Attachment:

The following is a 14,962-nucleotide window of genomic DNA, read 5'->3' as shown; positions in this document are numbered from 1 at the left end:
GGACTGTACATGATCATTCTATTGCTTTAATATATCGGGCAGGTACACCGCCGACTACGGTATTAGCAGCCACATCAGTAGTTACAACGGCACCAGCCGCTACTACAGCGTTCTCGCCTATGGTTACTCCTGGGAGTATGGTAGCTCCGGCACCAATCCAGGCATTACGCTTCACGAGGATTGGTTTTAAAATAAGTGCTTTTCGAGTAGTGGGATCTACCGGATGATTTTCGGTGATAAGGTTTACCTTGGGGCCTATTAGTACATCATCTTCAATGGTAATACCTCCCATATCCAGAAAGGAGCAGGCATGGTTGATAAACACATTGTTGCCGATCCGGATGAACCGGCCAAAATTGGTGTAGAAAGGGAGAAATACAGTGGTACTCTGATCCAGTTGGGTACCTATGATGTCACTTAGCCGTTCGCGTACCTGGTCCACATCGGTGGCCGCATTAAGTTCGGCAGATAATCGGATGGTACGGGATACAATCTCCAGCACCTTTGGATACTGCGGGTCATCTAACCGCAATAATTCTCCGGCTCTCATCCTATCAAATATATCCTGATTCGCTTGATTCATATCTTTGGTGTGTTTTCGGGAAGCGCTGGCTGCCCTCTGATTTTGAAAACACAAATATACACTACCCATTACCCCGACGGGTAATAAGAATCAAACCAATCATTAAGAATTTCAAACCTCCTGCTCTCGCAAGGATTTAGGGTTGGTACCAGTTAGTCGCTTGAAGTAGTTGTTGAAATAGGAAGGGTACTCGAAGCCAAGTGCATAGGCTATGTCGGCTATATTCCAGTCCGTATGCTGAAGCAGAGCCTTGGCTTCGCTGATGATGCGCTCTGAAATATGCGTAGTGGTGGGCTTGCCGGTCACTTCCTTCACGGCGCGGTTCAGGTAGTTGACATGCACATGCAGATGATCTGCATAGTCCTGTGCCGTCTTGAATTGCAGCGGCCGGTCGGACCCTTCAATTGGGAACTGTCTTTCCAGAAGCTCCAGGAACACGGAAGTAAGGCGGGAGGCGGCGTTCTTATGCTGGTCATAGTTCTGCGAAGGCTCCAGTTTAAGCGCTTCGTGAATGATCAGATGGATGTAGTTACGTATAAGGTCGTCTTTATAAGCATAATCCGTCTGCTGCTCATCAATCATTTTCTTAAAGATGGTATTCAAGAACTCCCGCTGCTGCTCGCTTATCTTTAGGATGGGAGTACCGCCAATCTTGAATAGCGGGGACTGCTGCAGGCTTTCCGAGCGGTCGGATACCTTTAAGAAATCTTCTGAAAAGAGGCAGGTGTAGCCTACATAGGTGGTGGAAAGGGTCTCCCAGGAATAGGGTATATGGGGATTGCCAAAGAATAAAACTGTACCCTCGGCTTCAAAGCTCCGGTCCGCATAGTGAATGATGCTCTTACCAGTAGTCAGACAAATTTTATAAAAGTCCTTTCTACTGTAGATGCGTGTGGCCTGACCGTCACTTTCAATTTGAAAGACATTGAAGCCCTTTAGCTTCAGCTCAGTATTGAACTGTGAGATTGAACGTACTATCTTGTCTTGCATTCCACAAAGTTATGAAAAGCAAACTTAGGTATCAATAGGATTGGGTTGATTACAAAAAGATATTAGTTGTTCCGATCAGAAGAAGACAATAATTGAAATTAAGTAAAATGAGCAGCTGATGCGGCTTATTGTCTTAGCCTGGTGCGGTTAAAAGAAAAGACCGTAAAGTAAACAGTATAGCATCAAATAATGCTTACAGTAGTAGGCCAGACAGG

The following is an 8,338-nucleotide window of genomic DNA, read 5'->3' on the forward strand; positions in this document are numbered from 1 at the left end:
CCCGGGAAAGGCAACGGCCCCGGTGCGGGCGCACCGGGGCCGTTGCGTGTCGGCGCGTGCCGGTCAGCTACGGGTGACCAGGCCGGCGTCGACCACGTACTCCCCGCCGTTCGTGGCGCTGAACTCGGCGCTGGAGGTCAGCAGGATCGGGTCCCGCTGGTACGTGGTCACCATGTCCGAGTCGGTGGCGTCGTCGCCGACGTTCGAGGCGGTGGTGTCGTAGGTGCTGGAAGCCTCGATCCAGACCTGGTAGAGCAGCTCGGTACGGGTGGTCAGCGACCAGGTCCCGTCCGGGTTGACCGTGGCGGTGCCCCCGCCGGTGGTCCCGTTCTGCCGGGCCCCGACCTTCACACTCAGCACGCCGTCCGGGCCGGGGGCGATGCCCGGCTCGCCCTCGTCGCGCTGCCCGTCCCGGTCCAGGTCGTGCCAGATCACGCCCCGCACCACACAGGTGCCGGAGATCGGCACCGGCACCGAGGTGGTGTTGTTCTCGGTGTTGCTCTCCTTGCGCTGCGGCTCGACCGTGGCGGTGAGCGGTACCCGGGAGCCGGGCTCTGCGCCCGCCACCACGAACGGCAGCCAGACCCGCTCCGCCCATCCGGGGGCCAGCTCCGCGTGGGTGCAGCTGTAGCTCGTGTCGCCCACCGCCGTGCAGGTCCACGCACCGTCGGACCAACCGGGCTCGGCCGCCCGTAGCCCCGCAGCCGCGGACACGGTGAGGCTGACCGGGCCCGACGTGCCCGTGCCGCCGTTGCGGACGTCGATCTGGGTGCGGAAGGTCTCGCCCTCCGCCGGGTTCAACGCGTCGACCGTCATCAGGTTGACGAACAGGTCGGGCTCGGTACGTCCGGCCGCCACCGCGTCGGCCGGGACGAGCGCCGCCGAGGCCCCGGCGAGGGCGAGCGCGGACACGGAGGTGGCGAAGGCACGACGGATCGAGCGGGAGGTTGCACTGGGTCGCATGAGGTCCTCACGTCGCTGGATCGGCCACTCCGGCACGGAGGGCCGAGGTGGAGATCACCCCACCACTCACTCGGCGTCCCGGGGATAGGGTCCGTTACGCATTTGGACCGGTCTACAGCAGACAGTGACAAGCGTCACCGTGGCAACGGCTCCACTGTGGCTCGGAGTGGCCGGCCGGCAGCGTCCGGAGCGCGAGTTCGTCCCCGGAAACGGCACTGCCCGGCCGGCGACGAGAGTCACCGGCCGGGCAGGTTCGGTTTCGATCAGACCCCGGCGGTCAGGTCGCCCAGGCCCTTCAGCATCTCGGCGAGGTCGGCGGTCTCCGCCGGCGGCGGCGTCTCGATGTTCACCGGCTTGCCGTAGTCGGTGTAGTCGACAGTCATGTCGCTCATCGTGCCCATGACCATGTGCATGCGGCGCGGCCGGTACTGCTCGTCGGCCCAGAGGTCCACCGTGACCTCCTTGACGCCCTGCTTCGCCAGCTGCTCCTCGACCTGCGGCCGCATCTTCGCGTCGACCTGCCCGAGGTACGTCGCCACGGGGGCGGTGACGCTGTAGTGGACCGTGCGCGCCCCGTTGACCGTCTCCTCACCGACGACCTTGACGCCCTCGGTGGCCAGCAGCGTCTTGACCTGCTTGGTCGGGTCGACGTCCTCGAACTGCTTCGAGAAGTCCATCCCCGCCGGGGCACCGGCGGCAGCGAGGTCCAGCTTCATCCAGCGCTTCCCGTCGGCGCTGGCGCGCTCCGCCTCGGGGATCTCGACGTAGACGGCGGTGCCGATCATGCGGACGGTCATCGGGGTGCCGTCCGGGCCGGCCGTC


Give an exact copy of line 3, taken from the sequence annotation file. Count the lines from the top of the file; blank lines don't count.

The following is an 8,338-nucleotide window of genomic DNA, read 5'->3' on the forward strand; positions in this document are numbered from 1 at the left end: